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Life is a hallway
Rachel Glazer is a student at North Hall Middle School. She won the middle school essay contest for both the Gainesville Evening and Hall County Optimist clubs. She is the daughter of Arthur and Teressa Glazer.
In my dream, my life was a hallway. It stretched ahead with doors on either side. Some doors were wide open with bright lights that beckoned me to enter. Some were barely ajar and some were firmly shut and locked.

It did not take much poking around to realize that the locked doors were options for my life that I would never dream of exploring, such as the door with "Petty Thief" scratched across the stained wood. Next to it was "Valedictorian" printed in cursive script. I happily observed that it was wide open and welcoming.

With every entryway I scrutinized, more and more opened to me, but some closed. The Astronaut door threatened to slam shut when I considered passing over the doors labeled "High School Physics" and "Chemistry."

The threshold of "Teenaged Drinking" loomed over me every few feet. One step toward it shut nearly all the doors except "Stripper" and "Premature Death."

To get to the portal of "College Degree," I had to traverse a labyrinth of "Classes" and "Scholarships" and "Required Reading" and "All-Nighters."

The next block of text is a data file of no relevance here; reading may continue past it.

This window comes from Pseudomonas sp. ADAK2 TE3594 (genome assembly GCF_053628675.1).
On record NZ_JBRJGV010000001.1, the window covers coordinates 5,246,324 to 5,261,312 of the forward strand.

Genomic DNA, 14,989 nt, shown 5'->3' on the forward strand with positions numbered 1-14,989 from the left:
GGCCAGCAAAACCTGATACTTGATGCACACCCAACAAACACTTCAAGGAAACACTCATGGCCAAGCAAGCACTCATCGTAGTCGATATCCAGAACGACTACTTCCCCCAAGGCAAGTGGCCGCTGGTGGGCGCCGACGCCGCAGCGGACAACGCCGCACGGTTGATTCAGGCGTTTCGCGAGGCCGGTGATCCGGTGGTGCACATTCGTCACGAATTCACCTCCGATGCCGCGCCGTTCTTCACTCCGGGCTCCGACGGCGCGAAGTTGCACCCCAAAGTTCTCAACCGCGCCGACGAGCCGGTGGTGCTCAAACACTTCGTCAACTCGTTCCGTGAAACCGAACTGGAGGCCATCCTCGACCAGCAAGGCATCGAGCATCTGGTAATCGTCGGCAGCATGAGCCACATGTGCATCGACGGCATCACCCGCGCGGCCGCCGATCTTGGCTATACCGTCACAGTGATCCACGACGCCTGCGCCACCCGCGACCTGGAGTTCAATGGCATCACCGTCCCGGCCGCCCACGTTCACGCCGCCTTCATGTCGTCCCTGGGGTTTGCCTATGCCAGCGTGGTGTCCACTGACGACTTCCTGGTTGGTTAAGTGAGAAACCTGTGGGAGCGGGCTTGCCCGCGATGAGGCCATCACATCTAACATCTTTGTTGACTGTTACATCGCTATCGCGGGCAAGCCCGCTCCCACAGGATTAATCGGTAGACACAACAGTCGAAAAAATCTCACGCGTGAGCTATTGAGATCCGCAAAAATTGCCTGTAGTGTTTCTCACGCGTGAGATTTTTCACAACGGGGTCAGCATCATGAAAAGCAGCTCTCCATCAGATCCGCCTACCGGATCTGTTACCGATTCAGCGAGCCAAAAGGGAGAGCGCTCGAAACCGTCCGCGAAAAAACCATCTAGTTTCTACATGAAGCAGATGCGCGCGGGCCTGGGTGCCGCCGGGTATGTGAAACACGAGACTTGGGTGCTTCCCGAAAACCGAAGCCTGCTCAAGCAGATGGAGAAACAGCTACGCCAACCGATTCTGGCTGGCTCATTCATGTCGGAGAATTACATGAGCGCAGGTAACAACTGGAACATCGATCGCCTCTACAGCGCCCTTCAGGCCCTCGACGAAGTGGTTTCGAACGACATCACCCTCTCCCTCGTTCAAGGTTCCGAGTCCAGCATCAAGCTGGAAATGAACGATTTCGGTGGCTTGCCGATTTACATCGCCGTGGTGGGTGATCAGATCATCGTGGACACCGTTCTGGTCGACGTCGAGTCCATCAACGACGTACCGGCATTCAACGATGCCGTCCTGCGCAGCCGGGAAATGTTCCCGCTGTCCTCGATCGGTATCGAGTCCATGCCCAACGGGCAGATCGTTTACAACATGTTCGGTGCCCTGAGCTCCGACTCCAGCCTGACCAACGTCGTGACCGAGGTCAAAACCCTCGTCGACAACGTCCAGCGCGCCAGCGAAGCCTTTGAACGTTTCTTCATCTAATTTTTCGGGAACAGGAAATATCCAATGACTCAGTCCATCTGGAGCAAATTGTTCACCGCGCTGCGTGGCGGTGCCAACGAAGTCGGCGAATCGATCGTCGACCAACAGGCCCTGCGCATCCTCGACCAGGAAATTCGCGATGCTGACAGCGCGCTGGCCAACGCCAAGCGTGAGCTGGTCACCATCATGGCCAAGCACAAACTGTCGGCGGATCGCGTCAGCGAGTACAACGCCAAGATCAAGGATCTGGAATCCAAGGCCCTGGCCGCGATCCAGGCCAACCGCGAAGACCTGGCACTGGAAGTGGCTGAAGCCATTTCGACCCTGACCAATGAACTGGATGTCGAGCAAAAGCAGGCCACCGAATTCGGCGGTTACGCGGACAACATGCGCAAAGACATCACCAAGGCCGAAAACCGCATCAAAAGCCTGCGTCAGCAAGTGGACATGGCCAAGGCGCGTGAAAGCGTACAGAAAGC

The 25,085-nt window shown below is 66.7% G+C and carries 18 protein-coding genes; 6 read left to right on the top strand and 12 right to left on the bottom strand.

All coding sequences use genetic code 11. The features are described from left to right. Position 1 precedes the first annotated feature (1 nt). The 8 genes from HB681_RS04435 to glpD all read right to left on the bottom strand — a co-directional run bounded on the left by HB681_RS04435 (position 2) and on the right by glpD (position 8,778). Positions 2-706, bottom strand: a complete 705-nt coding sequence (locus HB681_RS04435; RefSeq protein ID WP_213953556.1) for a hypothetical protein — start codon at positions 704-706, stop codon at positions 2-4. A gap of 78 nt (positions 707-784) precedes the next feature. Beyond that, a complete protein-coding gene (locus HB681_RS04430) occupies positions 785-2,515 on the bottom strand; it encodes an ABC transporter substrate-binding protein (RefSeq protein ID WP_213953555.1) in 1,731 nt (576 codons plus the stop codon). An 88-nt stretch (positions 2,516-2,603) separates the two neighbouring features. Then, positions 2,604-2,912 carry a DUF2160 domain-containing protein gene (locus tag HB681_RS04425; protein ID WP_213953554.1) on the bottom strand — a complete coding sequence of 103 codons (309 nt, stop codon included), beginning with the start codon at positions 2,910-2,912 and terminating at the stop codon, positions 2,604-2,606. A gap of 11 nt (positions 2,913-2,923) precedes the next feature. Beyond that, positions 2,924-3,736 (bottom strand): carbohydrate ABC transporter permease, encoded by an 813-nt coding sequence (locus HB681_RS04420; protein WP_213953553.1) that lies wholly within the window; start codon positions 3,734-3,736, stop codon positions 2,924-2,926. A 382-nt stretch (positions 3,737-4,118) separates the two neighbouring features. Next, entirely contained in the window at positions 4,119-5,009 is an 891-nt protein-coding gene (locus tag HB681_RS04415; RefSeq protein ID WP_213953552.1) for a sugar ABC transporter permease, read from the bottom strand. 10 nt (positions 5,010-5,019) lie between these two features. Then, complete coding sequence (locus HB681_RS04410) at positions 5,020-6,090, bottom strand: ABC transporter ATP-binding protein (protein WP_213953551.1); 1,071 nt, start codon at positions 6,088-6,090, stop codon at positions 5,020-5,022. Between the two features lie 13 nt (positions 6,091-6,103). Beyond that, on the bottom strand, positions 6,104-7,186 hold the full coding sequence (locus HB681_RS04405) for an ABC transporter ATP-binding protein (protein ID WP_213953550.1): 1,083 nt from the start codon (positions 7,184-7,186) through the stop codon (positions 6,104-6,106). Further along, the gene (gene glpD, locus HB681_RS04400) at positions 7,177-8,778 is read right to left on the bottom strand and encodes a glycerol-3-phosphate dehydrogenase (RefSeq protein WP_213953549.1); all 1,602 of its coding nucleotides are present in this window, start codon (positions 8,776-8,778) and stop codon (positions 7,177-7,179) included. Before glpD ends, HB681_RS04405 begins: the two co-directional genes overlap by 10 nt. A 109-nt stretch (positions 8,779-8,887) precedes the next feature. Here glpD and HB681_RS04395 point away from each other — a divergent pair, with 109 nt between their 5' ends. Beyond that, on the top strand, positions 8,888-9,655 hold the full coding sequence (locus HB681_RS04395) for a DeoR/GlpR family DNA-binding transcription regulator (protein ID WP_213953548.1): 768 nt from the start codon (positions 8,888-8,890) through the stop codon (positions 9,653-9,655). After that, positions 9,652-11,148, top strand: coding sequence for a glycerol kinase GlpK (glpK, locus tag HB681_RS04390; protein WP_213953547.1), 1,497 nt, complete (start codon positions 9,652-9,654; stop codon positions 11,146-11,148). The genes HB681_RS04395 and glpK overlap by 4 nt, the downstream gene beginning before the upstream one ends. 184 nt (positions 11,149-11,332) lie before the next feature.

Finally, weary from my journey and just starting to wonder if this was the end of the hall, I peered through the gleaming passageway and was astonished by the countless doors still open and awaiting me.

I glanced behind me, expecting to see the mazes of hallways stretching to the beginning of my life, but I was met with a wall. It occurred to me that once I made up my mind, there was no going back. I could only move forward.

The wall was covered in plaques with the names of doorways I had picked, branching off like a family tree. The good choices I made were mounted on shimmering gold plaques. What surprised me was that my bad decisions were on gold plaques as well. Then I realized that the bad choices were just as valuable to me as the good ones. Even if I could not change my mistakes, I could learn from them.

As I continued down the hallway of my life, I grasped that the journey was not so much about closing the doors I did not want to consider but keeping as many open as possible. The closed doors all fell behind me, behind the wall, but the open ones extended on and on before me. It dawned on me that to close potentially good doors would be foolish and by keeping a multitude of portals open I would always have options.

With each choice of my waking life I listen closely for the sound of a door shutting in the future. I think about which doors to keep open and which to nail shut. Life is not quite as simple as a hallway of doors, but then again, it is not that much more complicated either.

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